The year is 1909, and in the civilised world progress is continuing apace, but in parts of the United States in the South and West there were still outlaws roaming around, and in Texas a band of marauders were striking terror into the hearts of law abiding folks throughout the land. This was led by Jim Fain (Richard Boone), a killer without conscience, but the whole gang of nine were formidable foes, proving this when they arrived at the McCandles ranch one morning and began shooting up the place, a massacre which only ended when they kidnapped a young boy...
But they're messing with the wrong family, because that little chap is the grandson of none other than John Wayne. Well, actually he was Ethan Wayne, the son of the Duke, but for the purposes of this Big Jake was the grandfather of Little Jake. Being one of the late period movies of this star, he managed to get a bunch of friends and relations together to make this, so Patrick Wayne was hired to play James, Big Jake's disrespectful son, apparently so they could have a scrap with each other every so often to define the concept of "tough love".
But the whole production had a tougher mood than much of what had gone before for Wayne, thanks to a not exactly smooth attempt, too often referred to in the story, to move with the times, and those times in that post-Wild Bunch atmosphere were loosening the censorship of what could be depicted on the screen with regards to violence. That opening massacre was bloodier than much else in the Wayne canon, for example, and the climactic shootout did its best to top it, with seemingly almost every member of the cast suffering a bullet wound before the credits rolled. Not to mention the huge bloke with the machete stalking about.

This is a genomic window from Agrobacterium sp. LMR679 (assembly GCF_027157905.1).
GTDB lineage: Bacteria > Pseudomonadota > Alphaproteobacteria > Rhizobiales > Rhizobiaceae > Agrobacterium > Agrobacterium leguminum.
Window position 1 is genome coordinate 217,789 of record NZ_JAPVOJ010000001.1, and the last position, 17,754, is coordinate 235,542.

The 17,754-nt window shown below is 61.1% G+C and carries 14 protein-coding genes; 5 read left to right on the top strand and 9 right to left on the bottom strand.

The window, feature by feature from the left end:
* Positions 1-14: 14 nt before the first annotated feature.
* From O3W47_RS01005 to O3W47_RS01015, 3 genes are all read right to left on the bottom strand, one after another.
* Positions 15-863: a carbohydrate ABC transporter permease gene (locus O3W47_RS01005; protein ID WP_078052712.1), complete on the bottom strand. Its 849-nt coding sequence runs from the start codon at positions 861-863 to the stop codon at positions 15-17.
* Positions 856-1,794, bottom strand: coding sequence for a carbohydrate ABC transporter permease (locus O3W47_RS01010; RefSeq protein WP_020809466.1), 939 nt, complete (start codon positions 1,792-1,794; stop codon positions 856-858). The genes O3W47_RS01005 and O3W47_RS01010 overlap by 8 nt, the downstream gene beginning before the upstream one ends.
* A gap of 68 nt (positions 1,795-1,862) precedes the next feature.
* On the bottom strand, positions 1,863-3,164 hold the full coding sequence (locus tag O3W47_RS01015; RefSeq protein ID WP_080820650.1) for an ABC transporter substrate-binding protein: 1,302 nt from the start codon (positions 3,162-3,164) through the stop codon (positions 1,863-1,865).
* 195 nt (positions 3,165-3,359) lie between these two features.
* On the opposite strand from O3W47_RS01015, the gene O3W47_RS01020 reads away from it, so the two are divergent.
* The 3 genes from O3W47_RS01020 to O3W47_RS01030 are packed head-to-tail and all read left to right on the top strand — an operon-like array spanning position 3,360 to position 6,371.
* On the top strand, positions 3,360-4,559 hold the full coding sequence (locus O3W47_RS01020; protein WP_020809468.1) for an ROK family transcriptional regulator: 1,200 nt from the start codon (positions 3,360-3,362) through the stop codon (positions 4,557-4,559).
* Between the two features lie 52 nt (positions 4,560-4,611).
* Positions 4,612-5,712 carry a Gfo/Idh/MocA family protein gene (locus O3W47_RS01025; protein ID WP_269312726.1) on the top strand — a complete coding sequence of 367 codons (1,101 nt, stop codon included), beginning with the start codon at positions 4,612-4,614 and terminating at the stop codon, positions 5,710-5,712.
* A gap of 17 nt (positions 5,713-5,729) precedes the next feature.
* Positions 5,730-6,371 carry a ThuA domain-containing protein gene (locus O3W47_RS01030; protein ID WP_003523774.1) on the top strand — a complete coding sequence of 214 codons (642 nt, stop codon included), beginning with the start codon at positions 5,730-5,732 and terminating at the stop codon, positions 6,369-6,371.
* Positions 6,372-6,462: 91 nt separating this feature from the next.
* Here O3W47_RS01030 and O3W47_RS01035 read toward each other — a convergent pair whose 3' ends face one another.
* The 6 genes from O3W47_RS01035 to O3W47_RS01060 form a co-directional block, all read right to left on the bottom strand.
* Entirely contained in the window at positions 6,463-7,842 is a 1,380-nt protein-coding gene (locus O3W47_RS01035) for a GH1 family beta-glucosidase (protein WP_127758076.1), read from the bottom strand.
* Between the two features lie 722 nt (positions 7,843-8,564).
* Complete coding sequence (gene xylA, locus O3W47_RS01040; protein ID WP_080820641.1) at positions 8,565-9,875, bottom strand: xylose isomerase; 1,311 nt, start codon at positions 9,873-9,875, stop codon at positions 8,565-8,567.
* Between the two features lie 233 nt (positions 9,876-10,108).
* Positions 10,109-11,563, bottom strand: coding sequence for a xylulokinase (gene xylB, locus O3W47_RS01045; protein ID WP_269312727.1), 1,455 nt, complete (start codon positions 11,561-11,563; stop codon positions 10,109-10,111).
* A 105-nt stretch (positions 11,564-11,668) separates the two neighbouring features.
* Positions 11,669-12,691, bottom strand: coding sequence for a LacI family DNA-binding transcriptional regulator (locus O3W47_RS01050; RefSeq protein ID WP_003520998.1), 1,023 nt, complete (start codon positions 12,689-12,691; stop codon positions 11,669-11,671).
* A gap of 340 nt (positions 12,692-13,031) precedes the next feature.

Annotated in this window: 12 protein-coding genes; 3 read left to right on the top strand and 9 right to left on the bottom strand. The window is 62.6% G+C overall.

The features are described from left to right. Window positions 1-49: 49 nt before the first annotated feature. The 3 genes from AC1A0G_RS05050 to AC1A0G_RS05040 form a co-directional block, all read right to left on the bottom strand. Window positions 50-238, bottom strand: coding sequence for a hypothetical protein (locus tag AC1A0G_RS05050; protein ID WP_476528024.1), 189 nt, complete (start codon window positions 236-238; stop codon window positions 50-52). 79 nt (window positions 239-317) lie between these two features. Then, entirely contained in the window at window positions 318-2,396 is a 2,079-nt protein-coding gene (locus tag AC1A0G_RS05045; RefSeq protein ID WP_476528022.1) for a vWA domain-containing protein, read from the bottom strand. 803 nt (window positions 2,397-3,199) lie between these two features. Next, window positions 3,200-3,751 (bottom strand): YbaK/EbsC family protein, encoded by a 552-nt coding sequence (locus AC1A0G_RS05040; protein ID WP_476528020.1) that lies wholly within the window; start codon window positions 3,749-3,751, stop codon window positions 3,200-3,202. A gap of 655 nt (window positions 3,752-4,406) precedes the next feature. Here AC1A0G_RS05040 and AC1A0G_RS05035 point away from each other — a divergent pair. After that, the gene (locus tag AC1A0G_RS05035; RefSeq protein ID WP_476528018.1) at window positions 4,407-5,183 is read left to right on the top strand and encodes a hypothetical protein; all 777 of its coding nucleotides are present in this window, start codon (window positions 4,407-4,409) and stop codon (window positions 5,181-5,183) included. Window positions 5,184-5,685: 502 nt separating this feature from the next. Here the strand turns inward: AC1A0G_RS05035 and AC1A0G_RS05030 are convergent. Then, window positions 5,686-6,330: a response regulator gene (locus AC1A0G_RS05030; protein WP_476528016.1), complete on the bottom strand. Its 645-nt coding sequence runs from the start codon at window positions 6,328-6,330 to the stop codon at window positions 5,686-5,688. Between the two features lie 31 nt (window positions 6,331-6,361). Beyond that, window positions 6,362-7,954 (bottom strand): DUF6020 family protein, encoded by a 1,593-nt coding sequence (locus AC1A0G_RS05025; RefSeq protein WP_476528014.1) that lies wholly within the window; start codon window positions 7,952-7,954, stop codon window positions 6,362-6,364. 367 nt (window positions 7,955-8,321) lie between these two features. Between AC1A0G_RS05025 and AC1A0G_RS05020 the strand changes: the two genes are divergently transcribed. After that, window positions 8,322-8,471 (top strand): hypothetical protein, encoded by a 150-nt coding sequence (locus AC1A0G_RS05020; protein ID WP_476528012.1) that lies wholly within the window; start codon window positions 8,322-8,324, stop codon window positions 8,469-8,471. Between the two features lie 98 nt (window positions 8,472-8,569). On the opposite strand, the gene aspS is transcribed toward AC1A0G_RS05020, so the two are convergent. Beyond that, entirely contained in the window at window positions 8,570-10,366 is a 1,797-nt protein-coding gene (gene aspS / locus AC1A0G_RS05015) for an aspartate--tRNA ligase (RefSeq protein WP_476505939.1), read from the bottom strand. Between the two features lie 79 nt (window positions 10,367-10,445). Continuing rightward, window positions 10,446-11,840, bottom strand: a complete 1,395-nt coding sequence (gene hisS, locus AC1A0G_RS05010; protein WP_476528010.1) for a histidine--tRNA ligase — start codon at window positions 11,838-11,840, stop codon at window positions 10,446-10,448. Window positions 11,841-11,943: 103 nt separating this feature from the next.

Actually our hero did not appear until about twenty minutes in, once we had the bloodbath and setting up of the kidnap plot out of the way, but now he had his fans knew they were in safe hands. The tone veered from square-jawed men's men knocking lumps out of each other to the kind of knockabout humour that was no less aggressive for being played with a supposedly lighter touch, not that you would have noticed. Once Fain's gang have taken off with the boy, they leave a ransom note behind asking for the Doctor Evil-reminscent one million dollars, which in 1909 must have been an astronomical amount of cash.
And probably impossible to raise at such short notice, which explains a late on twist. Mainly, though, Big Jake and his own team, who are pared down by the baddies' gunfire to pretty much him, his sons (including Christopher Mitchum, son of another screen icon) and Indian scout Bruce Cabot; they set off in hot pursuit to track down Fain, which turns out not to be too difficult as Fain is tracking them as well. In spite of those bursts of action, this was a laid back film as if Wayne had asked the audience round for a relaxing night of drinks and tall stories, which tended to go against the tension. In that suspense's favour, when yet another cast member falls by the wayside you're not sure who will survive to the end, but when you reach that you find you could have guessed anyway. Boone was a solid enough bad guy, but when Big Jake's wolf-like dog was stealing scenes from everyone this was not that distinguished apart from the violence. Music by Elmer Bernstein, recycling The Magnificent Seven.